Vancouver Whitecaps: They’re tall, compact and disciplined. They won’t score a lot or give up many goals. They will attack hard on the counter. So, in a nutshell, a classic Carl Robinson Whitecaps team. Kei Kamara was acquired to get on the end of all the crosses they’ll put in, a clear reaffirmation in these beliefs. Vancouver will steal too many results to get left behind.
San Jose Earthquakes: Mikael Stahre takes over a team with all sorts of attacking talent. They are young, flexible, and could go in all sorts of directions this season. San Jose’s success comes to down to the promising Tommy Thompson-Jackson Yueill midfield and how well they create an attack based around Chris Wondolowski, who can only play as a second striker.
Real Salt Lake: RSL missed the playoffs last year, but when Mike Petke settled in after the Gold Cup break, they were off to the races — had they not lost close games late on, they could have played Vancouver in the knockout round. Their young core is together and they have their No. 9 in Spaniard Alfredo Ortuño. Expect big things from them this season.
LA Galaxy: They were a flaming pile of trash last year, but the Jermaine Jones-types that sunk them are gone with quality starters in to replace them up and down the lineup. Ola Kamara is the starter up top, at least until Zlatan Ibrahimovic arrives on a TAM contract, and the dos Santos brothers are cleared for lift off. The Galaxy are back.
LAFC: This year’s Atlanta are here, led by Bob Bradley, Carlos Vela and a dominant backline. We can’t be sure of this team until they actually get a midfield (the DP slots and TAM are there to do it), but they look good enough to compete from day one.
Where do the Dynamo fit in this? Unclear. After an absence-filled season where they came out firing and made the Western Conference finals, there weren’t obvious year-to-year improvements made. Players will grow, but not in the clear and publicized way some on the teams listed above will.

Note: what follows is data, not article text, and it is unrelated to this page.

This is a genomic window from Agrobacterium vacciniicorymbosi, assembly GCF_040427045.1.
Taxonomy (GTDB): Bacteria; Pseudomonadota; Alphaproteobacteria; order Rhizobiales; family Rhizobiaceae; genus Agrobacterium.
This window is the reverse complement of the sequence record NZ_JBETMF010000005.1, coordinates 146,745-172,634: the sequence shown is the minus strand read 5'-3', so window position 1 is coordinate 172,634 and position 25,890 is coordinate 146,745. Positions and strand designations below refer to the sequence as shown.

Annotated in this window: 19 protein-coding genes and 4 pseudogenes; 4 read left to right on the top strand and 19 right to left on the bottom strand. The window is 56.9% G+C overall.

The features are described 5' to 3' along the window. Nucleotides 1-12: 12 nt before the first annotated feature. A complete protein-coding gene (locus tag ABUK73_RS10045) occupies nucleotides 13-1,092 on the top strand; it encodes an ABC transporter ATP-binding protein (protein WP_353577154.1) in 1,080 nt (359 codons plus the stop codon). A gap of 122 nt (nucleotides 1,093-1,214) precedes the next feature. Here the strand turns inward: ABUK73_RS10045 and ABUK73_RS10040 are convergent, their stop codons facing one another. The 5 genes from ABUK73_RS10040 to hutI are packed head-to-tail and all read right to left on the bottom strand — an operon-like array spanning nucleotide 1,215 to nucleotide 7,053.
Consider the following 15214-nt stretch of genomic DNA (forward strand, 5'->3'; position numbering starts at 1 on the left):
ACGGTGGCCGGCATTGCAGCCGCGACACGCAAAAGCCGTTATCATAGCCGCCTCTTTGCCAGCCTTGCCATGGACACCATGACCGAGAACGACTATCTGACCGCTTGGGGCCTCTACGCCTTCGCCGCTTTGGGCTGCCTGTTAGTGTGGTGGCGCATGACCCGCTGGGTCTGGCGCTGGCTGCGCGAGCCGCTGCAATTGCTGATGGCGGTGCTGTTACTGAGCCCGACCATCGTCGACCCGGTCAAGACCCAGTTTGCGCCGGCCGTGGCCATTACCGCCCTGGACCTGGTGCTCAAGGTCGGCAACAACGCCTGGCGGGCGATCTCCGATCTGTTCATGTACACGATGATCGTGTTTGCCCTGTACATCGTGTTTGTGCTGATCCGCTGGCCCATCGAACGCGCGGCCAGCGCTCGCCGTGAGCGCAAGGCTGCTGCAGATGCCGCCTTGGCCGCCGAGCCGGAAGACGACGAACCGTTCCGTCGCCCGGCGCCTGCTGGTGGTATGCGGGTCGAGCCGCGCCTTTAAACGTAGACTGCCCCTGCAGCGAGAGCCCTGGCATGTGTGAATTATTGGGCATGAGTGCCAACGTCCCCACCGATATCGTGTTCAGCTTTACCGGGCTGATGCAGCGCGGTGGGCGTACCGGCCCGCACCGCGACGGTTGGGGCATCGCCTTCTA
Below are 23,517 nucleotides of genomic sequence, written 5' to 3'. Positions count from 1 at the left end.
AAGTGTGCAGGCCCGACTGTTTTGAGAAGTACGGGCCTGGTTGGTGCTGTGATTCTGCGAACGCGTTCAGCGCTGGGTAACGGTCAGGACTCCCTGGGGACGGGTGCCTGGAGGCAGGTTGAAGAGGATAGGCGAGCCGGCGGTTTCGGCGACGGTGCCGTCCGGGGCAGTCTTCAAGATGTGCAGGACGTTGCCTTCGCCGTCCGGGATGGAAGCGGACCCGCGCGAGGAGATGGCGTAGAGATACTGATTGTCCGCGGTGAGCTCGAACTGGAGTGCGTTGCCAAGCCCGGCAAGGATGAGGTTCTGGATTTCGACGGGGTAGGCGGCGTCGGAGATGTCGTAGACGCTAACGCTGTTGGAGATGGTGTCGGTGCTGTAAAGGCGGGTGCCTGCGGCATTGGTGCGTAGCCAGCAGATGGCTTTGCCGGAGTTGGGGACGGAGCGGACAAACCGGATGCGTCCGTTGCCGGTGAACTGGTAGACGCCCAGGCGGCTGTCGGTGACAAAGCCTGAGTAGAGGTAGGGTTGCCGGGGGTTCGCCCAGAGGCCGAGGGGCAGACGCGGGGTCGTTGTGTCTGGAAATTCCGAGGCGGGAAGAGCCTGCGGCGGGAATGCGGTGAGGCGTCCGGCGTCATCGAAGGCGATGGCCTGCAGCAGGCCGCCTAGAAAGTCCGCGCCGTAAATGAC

They found a deal for Cubo Torres (good work, by the way) and trusted Mauro Manotas as the long-term starting striker. Alex went to South Korea and Ricardo Clark signed for Columbus, elevating Eric Alexander to a full-time starting No. 8 role. Chris Seitz and Joe Willis will compete for the goalkeeper job. Alejandro Fuenmayor is a good find for an aging and injured backline. They traded for Darwin Ceren to back up Juan David Cabezas.
A guess at what they’ll start with in March:
They’re going to need Romell Quioto and Alberth Elis to play more, and Manotas will have to show he can keep up the goal-scoring pace he established in more limited appearances in 2017 and 2016. Somewhere around 13 goals would be a realistic expectation for the Colombian.
Tomas Martinez will create. He should be the distribution fulcrum of a team that has to find a way to give space to their speedy front three while staying flexible enough to produce attacking opportunities from possession. Their success this season will come down to whether they can evolve as a team and become more effective at the core elements of modern soccer: Pressing and passing.
Last year, they relied on the front three to force turnovers high up the field early in games before retreating and conceding possession in the hopes of counter attacking. As a result, they often tailed off as games went on, becoming too conservative and rendering the early outbursts moot. Wilmer Cabrera has to be willing to keep players higher up the field and develop a more coordinated pressing system. They won’t be Atlanta United, but they don’t have to be. Pressing, to some unique extent, is a necessity for every club in the world.
The organization that comes with that shape (which we will look more at as the season starts) should then lend itself to possession patterns and organization, which have to be clearer this season. I wrote about it back in May, and my general points have not changed much since then. The Dynamo have to be willing to set up angles and movement when they’re on the ball, allowing their distributors to distribute and their runners to run.
2018 will be a big test. These are the keys to keeping up with a much-improved Western Conference.